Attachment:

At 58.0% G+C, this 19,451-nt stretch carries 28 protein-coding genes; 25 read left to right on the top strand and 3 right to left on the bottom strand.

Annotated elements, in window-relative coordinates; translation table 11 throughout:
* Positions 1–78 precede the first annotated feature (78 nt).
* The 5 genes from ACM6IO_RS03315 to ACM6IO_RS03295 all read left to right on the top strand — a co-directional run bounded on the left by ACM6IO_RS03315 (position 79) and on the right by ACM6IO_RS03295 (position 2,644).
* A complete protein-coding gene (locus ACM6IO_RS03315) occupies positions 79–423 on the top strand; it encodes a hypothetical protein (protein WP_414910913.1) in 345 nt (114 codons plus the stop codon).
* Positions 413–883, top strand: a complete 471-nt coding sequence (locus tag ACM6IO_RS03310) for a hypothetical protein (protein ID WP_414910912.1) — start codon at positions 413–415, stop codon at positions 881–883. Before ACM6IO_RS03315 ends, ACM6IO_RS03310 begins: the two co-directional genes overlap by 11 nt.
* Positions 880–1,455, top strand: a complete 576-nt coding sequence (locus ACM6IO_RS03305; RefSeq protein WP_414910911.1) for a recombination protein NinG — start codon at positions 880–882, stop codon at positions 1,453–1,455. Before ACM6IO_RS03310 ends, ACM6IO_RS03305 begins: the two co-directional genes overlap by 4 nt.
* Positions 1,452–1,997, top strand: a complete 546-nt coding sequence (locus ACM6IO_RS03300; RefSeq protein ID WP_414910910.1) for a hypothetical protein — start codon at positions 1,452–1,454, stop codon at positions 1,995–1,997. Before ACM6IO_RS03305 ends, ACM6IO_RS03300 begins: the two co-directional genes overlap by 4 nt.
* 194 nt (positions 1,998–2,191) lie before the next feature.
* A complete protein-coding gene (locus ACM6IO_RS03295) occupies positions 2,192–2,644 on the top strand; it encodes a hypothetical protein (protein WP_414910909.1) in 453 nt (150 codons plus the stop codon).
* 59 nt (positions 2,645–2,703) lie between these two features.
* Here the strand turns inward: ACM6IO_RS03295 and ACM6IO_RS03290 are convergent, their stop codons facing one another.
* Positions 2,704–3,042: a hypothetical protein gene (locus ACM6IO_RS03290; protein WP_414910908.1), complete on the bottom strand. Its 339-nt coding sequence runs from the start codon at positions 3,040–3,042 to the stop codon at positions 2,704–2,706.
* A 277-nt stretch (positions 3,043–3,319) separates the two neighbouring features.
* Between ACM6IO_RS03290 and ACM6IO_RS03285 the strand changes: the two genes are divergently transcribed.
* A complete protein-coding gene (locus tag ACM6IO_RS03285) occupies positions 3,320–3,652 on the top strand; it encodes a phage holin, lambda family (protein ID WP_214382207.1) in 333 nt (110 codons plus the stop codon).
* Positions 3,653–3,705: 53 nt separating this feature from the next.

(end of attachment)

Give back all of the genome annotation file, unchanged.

At 58.0% G+C, this 19,451-nt stretch carries 28 protein-coding genes; 25 read left to right on the top strand and 3 right to left on the bottom strand.

Annotated elements, in window-relative coordinates; translation table 11 throughout:
* Positions 1–78 precede the first annotated feature (78 nt).
* The 5 genes from ACM6IO_RS03315 to ACM6IO_RS03295 all read left to right on the top strand — a co-directional run bounded on the left by ACM6IO_RS03315 (position 79) and on the right by ACM6IO_RS03295 (position 2,644).
* A complete protein-coding gene (locus ACM6IO_RS03315) occupies positions 79–423 on the top strand; it encodes a hypothetical protein (protein WP_414910913.1) in 345 nt (114 codons plus the stop codon).
* Positions 413–883, top strand: a complete 471-nt coding sequence (locus tag ACM6IO_RS03310) for a hypothetical protein (protein ID WP_414910912.1) — start codon at positions 413–415, stop codon at positions 881–883. Before ACM6IO_RS03315 ends, ACM6IO_RS03310 begins: the two co-directional genes overlap by 11 nt.
* Positions 880–1,455, top strand: a complete 576-nt coding sequence (locus ACM6IO_RS03305; RefSeq protein WP_414910911.1) for a recombination protein NinG — start codon at positions 880–882, stop codon at positions 1,453–1,455. Before ACM6IO_RS03310 ends, ACM6IO_RS03305 begins: the two co-directional genes overlap by 4 nt.
* Positions 1,452–1,997, top strand: a complete 546-nt coding sequence (locus ACM6IO_RS03300; RefSeq protein ID WP_414910910.1) for a hypothetical protein — start codon at positions 1,452–1,454, stop codon at positions 1,995–1,997. Before ACM6IO_RS03305 ends, ACM6IO_RS03300 begins: the two co-directional genes overlap by 4 nt.
* 194 nt (positions 1,998–2,191) lie before the next feature.
* A complete protein-coding gene (locus ACM6IO_RS03295) occupies positions 2,192–2,644 on the top strand; it encodes a hypothetical protein (protein WP_414910909.1) in 453 nt (150 codons plus the stop codon).
* 59 nt (positions 2,645–2,703) lie between these two features.
* Here the strand turns inward: ACM6IO_RS03295 and ACM6IO_RS03290 are convergent, their stop codons facing one another.
* Positions 2,704–3,042: a hypothetical protein gene (locus ACM6IO_RS03290; protein WP_414910908.1), complete on the bottom strand. Its 339-nt coding sequence runs from the start codon at positions 3,040–3,042 to the stop codon at positions 2,704–2,706.
* A 277-nt stretch (positions 3,043–3,319) separates the two neighbouring features.
* Between ACM6IO_RS03290 and ACM6IO_RS03285 the strand changes: the two genes are divergently transcribed.
* A complete protein-coding gene (locus tag ACM6IO_RS03285) occupies positions 3,320–3,652 on the top strand; it encodes a phage holin, lambda family (protein ID WP_214382207.1) in 333 nt (110 codons plus the stop codon).
* Positions 3,653–3,705: 53 nt separating this feature from the next.